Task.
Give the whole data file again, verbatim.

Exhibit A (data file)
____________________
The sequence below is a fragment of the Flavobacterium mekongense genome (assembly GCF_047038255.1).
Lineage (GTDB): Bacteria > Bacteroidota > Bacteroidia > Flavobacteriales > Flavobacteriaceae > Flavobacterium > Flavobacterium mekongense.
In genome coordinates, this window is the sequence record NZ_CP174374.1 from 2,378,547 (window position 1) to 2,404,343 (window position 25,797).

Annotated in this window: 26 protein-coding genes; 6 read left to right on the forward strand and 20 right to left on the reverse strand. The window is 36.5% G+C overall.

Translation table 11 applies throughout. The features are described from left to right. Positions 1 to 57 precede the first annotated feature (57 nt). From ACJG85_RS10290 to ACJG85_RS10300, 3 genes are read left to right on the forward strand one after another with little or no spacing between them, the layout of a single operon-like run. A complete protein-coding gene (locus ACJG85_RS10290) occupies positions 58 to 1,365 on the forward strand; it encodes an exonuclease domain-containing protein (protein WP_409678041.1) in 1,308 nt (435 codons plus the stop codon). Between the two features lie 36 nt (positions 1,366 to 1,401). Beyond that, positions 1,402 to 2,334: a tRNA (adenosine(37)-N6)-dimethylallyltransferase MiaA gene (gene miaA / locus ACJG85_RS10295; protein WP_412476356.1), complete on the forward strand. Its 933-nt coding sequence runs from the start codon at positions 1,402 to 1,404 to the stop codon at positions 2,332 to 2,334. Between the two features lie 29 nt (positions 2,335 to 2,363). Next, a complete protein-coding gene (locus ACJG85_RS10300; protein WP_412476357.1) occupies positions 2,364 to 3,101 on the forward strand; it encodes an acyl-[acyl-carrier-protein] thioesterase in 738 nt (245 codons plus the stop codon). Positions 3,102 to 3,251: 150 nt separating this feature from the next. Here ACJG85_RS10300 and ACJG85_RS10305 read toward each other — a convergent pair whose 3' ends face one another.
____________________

The sequence below is a fragment of the Flavobacterium mekongense genome (assembly GCF_047038255.1).
Lineage (GTDB): Bacteria > Bacteroidota > Bacteroidia > Flavobacteriales > Flavobacteriaceae > Flavobacterium > Flavobacterium mekongense.
In genome coordinates, this window is the sequence record NZ_CP174374.1 from 2,378,547 (window position 1) to 2,404,343 (window position 25,797).

Annotated in this window: 26 protein-coding genes; 6 read left to right on the forward strand and 20 right to left on the reverse strand. The window is 36.5% G+C overall.

Translation table 11 applies throughout. The features are described from left to right. Positions 1 to 57 precede the first annotated feature (57 nt). From ACJG85_RS10290 to ACJG85_RS10300, 3 genes are read left to right on the forward strand one after another with little or no spacing between them, the layout of a single operon-like run. A complete protein-coding gene (locus ACJG85_RS10290) occupies positions 58 to 1,365 on the forward strand; it encodes an exonuclease domain-containing protein (protein WP_409678041.1) in 1,308 nt (435 codons plus the stop codon). Between the two features lie 36 nt (positions 1,366 to 1,401). Beyond that, positions 1,402 to 2,334: a tRNA (adenosine(37)-N6)-dimethylallyltransferase MiaA gene (gene miaA / locus ACJG85_RS10295; protein WP_412476356.1), complete on the forward strand. Its 933-nt coding sequence runs from the start codon at positions 1,402 to 1,404 to the stop codon at positions 2,332 to 2,334. Between the two features lie 29 nt (positions 2,335 to 2,363). Next, a complete protein-coding gene (locus ACJG85_RS10300; protein WP_412476357.1) occupies positions 2,364 to 3,101 on the forward strand; it encodes an acyl-[acyl-carrier-protein] thioesterase in 738 nt (245 codons plus the stop codon). Positions 3,102 to 3,251: 150 nt separating this feature from the next. Here ACJG85_RS10300 and ACJG85_RS10305 read toward each other — a convergent pair whose 3' ends face one another.